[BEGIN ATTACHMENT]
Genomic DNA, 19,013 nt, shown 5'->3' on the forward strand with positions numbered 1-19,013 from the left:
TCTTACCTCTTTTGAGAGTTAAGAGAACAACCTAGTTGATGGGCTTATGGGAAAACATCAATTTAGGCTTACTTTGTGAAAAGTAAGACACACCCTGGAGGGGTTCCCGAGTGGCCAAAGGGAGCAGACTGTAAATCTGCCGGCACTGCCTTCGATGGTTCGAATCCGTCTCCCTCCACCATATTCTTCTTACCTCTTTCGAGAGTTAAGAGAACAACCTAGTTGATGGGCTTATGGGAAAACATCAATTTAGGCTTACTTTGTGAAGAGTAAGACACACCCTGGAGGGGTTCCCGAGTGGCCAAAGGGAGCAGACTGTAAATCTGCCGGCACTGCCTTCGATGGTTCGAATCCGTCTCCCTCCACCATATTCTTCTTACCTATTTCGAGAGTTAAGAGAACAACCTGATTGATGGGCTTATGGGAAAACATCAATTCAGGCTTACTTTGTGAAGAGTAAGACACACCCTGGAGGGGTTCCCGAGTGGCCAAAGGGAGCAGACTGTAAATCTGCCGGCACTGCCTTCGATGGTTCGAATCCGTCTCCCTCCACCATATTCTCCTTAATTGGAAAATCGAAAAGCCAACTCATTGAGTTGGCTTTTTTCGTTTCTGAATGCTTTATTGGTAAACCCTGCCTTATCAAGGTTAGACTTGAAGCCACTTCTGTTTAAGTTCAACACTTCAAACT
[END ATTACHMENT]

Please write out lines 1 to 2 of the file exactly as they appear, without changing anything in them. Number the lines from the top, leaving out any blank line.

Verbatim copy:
Genomic DNA, 19,013 nt, shown 5'->3' on the forward strand with positions numbered 1-19,013 from the left:
TCTTACCTCTTTTGAGAGTTAAGAGAACAACCTAGTTGATGGGCTTATGGGAAAACATCAATTTAGGCTTACTTTGTGAAAAGTAAGACACACCCTGGAGGGGTTCCCGAGTGGCCAAAGGGAGCAGACTGTAAATCTGCCGGCACTGCCTTCGATGGTTCGAATCCGTCTCCCTCCACCATATTCTTCTTACCTCTTTCGAGAGTTAAGAGAACAACCTAGTTGATGGGCTTATGGGAAAACATCAATTTAGGCTTACTTTGTGAAGAGTAAGACACACCCTGGAGGGGTTCCCGAGTGGCCAAAGGGAGCAGACTGTAAATCTGCCGGCACTGCCTTCGATGGTTCGAATCCGTCTCCCTCCACCATATTCTTCTTACCTATTTCGAGAGTTAAGAGAACAACCTGATTGATGGGCTTATGGGAAAACATCAATTCAGGCTTACTTTGTGAAGAGTAAGACACACCCTGGAGGGGTTCCCGAGTGGCCAAAGGGAGCAGACTGTAAATCTGCCGGCACTGCCTTCGATGGTTCGAATCCGTCTCCCTCCACCATATTCTCCTTAATTGGAAAATCGAAAAGCCAACTCATTGAGTTGGCTTTTTTCGTTTCTGAATGCTTTATTGGTAAACCCTGCCTTATCAAGGTTAGACTTGAAGCCACTTCTGTTTAAGTTCAACACTTCAAACT